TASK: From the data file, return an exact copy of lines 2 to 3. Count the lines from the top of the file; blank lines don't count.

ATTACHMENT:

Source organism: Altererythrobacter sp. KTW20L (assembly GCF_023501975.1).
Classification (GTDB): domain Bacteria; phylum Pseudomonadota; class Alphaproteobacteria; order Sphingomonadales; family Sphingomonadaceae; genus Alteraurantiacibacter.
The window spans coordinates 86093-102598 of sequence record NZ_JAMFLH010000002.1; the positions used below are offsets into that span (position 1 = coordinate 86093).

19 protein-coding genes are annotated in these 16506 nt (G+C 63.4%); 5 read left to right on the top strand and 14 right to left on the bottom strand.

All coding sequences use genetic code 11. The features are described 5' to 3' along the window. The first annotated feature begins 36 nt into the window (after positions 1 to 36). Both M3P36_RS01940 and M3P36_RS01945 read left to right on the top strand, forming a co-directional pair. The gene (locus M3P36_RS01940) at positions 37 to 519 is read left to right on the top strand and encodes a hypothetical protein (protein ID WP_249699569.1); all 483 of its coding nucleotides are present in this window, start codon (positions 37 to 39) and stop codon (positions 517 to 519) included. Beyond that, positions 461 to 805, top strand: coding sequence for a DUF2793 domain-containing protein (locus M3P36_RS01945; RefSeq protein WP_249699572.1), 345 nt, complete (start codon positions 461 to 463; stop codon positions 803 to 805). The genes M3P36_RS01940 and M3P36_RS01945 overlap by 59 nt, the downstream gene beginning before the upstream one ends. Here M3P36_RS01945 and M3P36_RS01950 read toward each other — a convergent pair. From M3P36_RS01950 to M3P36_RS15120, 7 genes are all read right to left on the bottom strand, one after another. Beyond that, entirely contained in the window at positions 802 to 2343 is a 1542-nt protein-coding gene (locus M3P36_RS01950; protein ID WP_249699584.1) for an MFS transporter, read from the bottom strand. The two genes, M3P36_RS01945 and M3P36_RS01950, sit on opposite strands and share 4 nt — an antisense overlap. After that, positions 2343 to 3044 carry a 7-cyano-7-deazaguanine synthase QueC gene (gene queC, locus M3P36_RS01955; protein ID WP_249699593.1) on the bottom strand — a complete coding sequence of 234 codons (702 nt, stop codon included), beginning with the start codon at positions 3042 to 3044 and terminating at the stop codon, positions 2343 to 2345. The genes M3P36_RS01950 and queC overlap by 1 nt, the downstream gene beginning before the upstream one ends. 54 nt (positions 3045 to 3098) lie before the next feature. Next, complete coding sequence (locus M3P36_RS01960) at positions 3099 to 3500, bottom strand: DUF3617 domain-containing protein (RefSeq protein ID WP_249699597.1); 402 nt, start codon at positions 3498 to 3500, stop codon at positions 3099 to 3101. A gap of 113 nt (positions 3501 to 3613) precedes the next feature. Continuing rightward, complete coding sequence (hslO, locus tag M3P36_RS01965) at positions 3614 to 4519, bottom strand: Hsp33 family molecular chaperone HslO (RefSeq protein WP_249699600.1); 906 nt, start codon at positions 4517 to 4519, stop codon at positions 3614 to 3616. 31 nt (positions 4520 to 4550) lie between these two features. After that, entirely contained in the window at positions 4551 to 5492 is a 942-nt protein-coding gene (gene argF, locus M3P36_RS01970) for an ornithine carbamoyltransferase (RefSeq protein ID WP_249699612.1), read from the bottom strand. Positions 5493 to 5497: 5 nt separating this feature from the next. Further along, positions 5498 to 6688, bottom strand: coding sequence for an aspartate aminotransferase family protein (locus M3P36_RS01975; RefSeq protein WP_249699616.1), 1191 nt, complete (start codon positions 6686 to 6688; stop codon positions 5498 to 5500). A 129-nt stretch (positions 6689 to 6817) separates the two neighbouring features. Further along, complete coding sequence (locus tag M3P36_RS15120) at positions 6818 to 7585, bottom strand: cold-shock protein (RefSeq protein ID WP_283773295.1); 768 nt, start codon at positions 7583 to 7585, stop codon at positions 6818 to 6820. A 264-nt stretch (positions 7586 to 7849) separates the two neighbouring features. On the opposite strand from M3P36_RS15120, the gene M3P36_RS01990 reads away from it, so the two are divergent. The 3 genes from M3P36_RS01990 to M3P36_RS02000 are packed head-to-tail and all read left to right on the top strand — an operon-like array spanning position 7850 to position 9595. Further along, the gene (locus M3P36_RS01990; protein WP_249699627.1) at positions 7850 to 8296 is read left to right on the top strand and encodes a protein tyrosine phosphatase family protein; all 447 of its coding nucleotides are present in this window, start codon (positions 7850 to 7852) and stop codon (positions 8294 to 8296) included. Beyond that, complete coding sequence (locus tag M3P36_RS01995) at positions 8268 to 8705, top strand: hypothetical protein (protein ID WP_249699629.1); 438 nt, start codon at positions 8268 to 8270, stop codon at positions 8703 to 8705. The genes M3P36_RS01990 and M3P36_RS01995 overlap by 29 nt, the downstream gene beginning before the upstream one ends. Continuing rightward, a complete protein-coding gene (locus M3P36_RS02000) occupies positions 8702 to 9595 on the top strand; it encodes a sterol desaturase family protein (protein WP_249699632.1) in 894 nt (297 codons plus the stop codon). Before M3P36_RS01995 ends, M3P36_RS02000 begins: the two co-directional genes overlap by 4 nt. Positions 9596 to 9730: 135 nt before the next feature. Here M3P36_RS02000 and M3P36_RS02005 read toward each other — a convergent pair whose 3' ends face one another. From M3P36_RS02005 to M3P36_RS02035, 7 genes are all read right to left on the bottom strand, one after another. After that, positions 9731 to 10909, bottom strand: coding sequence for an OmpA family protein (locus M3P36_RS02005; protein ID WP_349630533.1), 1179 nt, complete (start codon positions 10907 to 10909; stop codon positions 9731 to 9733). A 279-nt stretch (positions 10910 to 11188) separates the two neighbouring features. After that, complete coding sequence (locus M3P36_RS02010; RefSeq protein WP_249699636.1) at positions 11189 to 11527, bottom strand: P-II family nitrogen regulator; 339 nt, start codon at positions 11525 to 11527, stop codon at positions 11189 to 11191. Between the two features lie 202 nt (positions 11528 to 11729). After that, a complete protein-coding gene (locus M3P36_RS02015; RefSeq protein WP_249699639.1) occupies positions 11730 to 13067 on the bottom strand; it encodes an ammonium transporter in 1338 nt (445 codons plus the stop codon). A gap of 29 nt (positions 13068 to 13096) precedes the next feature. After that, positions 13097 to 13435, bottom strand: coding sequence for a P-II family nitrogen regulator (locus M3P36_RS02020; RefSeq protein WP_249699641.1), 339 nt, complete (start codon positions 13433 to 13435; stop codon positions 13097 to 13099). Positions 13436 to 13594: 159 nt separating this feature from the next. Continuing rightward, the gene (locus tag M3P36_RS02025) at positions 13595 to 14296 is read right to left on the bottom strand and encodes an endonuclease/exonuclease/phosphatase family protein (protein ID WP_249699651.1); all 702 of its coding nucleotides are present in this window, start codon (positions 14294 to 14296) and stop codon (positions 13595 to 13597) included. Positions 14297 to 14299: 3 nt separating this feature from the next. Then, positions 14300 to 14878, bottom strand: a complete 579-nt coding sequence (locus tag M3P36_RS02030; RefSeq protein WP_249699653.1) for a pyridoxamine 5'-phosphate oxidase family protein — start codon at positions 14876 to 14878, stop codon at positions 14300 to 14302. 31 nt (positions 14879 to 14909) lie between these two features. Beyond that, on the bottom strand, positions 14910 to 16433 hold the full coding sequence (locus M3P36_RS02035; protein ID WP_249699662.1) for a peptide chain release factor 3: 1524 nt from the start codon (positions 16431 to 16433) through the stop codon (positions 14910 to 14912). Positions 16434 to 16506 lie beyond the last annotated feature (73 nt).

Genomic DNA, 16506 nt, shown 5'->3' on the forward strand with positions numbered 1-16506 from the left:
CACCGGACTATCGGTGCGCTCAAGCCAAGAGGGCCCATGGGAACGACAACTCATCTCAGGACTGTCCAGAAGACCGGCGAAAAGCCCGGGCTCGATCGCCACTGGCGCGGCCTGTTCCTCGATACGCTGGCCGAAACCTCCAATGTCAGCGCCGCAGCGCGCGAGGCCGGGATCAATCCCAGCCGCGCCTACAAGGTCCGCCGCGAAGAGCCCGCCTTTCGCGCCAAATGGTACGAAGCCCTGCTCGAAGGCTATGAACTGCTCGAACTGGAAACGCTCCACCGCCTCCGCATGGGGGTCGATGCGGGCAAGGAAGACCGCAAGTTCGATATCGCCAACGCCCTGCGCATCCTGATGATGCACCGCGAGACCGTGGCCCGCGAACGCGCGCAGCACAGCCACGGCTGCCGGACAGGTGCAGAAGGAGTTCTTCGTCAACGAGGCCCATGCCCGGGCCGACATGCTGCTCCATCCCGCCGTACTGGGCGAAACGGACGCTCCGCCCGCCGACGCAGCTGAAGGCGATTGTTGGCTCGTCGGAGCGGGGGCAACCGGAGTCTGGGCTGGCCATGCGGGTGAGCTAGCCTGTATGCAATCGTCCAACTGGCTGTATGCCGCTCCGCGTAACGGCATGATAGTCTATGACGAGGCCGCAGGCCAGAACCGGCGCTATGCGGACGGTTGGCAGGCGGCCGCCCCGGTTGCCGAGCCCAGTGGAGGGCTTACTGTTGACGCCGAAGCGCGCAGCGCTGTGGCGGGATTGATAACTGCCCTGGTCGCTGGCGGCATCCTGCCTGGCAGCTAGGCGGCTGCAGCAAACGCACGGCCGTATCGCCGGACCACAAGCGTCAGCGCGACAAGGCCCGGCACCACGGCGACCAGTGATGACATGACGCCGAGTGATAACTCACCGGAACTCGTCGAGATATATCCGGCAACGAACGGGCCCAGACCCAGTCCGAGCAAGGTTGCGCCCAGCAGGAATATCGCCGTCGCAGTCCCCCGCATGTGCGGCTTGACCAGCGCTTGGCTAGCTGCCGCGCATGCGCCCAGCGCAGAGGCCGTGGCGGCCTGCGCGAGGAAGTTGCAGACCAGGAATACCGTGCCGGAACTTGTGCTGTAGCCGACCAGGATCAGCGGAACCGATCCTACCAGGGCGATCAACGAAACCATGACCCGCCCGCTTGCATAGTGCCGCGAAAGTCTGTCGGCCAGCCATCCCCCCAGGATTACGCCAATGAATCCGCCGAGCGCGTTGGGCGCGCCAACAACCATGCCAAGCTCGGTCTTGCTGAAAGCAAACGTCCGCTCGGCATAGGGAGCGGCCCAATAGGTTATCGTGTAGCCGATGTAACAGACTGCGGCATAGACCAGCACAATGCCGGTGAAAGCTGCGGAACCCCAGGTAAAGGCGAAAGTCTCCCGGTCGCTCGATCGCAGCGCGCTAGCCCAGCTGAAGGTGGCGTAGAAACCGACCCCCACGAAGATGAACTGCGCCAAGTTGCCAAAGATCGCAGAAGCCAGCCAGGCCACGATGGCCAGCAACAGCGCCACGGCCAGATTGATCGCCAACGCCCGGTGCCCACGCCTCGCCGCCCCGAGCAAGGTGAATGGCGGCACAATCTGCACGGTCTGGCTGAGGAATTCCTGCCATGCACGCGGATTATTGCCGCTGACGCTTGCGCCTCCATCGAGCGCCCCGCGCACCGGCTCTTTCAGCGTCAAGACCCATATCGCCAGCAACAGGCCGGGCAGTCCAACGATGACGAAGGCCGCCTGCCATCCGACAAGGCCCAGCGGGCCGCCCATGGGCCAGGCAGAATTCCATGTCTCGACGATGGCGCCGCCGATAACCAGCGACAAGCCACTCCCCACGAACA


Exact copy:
Classification (GTDB): domain Bacteria; phylum Pseudomonadota; class Alphaproteobacteria; order Sphingomonadales; family Sphingomonadaceae; genus Alteraurantiacibacter.
The window spans coordinates 86093-102598 of sequence record NZ_JAMFLH010000002.1; the positions used below are offsets into that span (position 1 = coordinate 86093).